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Did Germany learn from its Russia trouble? The test may come in China.


As Chancellor Olaf Scholz of Germany prepares for his first visit to Beijing on Thursday, the country’s intelligence chiefs and allies are warning him against pursuing business as usual with China.

By Katrin Bennhold and Erika Solomon


Germany understood the trap of strategic vulnerability that it had laid for itself in relying so heavily on Russian gas only after Moscow invaded Ukraine and turned off the spigot. But whether that lesson has been fully absorbed may be tested elsewhere: China.


As German Chancellor Olaf Scholz prepares for his first visit to Beijing on Thursday, a planeload of executives in tow, Germany’s intelligence chiefs and allies are warning him against pursuing business as usual with a China that is saber-rattling in the Taiwan Strait. Were tensions to escalate, Europe’s most powerful democracy could be exposed to economic coercion.


More than 1 million German jobs depend directly on China, and many more indirectly. Almost half of all European investments in China are from Germany and almost half of German manufacturing businesses rely on China for some part of their supply chain.


And Germany’s dependence on China is more complex than that on Russia: In addition to China’s export market, German industry also relies on China for raw materials and technologies critical for the transition to a carbon-neutral economy. From solar modules to batteries for electric cars, China is crucial.


“When people talk about China, they say, ‘Russia is the storm, China is climate change,’” said Thomas Haldenwang, president of Germany’s domestic intelligence agency. “We cannot allow a situation where the Chinese state can influence political events in Germany, possibly through critical infrastructure.”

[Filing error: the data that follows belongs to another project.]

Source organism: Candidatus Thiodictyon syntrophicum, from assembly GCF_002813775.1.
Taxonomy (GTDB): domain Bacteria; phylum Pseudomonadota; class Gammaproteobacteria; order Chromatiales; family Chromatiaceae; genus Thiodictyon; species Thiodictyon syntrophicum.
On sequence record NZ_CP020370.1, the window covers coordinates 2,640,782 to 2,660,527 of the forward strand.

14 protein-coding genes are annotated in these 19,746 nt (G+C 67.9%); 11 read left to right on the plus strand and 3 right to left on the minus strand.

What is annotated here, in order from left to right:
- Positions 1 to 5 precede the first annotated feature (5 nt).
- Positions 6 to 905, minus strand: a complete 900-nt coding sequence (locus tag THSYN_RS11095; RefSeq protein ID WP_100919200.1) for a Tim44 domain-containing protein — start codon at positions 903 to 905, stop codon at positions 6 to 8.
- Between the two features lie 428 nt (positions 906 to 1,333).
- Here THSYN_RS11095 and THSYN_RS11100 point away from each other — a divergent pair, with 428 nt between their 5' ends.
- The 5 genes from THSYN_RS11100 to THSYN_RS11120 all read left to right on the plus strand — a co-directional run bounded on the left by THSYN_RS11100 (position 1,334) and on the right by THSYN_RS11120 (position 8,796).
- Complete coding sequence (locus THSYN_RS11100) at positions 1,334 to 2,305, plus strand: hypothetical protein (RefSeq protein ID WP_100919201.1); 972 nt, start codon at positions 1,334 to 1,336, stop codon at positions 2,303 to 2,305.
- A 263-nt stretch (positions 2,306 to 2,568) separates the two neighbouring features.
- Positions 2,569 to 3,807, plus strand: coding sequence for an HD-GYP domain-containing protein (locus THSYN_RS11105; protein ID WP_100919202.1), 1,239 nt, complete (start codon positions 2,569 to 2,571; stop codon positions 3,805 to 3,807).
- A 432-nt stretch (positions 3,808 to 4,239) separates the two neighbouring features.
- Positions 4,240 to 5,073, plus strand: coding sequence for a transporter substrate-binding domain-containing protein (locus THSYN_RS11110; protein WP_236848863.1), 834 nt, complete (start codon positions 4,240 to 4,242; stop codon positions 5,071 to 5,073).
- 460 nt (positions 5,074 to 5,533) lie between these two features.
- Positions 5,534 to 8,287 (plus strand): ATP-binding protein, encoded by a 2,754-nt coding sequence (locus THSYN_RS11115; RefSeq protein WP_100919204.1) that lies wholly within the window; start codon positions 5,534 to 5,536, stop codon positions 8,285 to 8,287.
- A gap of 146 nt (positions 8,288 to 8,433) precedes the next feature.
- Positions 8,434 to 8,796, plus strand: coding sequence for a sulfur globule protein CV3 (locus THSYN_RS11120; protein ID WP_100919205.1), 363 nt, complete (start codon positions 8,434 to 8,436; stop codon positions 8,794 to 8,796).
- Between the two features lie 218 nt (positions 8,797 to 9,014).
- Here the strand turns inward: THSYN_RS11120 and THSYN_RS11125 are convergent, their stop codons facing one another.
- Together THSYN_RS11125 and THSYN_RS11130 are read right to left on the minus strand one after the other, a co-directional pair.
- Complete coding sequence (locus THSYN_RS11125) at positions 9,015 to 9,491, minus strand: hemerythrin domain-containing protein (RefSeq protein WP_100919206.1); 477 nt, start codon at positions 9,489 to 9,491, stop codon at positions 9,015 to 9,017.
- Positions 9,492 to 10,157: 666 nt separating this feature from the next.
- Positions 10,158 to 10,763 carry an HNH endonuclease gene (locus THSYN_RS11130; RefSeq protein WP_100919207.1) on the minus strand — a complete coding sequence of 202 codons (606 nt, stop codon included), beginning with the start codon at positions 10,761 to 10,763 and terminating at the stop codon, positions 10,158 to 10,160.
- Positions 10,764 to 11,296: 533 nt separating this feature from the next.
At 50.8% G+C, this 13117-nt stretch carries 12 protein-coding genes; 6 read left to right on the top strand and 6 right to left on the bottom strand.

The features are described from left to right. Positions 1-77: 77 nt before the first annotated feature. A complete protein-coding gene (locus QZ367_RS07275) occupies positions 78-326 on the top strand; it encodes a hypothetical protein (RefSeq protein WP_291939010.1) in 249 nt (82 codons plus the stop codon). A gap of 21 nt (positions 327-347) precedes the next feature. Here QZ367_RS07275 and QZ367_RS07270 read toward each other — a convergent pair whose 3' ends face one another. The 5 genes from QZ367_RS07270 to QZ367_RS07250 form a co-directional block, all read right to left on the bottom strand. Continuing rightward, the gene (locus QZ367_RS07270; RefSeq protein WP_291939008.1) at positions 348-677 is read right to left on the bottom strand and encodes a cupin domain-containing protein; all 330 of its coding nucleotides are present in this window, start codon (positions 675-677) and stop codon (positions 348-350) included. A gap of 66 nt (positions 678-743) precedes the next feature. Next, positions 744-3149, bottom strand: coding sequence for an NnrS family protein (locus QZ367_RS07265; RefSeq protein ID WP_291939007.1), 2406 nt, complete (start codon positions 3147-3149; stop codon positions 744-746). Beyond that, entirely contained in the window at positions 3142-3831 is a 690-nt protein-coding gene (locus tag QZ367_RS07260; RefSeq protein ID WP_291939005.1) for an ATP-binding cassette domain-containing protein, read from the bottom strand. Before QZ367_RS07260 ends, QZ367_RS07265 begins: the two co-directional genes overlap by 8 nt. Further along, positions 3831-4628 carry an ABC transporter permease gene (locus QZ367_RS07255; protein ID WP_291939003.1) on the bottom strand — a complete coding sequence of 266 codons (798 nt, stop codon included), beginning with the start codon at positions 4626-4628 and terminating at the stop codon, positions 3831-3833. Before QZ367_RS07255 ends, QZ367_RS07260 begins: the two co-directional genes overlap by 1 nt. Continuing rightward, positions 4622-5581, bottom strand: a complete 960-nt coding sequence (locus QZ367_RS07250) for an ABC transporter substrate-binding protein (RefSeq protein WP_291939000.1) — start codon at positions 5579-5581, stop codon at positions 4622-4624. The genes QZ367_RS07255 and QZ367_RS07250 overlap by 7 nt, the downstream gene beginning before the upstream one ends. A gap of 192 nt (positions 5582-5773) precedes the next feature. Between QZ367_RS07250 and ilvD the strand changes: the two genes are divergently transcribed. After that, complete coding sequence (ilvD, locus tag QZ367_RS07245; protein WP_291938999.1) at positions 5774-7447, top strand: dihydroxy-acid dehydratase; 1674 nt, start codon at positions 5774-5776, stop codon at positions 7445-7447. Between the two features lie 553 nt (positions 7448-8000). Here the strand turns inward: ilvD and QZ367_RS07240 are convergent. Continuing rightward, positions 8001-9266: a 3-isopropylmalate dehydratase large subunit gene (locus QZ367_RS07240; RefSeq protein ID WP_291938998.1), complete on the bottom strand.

Yet, Germany is edging in that direction — and at a moment when Chinese President Xi Jinping has just secured a third term with greater emphasis on China’s security interests and threats from the West, warning of “dangerous storms” on the horizon.


Even so, before his trip, Scholz has been quietly engineering a compromise to allow Cosco, a Chinese state-owned shipping company, to buy a stake of up to 25% in a container-handling terminal in Hamburg port, Germany’s most important.


The investment, down from Cosco’s original proposal of 35%, was opposed by six of his ministries and both the domestic and foreign intelligence chiefs.


They worry that Cosco’s stake could be weaponized by Beijing, whose state-owned companies already hold sway over other critical infrastructure and technology, including a stake in the Wilhelmshaven port and the mobile network of the German railway company, and in 2016 bought what was then Germany’s largest robotics firm, Kuka.


As if to prove their point, German politicians say, Cosco threatened to take its business elsewhere if its bid was turned down. It is the Hamburg port’s biggest client, and already owns stakes in ports in the Netherlands, Belgium, Spain and Italy. It also owns two-thirds of the port of Piraeus in Greece and even some stakes in ports in the United States.


“The blackmail is already in full swing,” said Norbert Röttgen, a conservative member of the German Parliament’s foreign affairs committee and outspoken China hawk. “It’s another building block of Chinese influence in Germany.”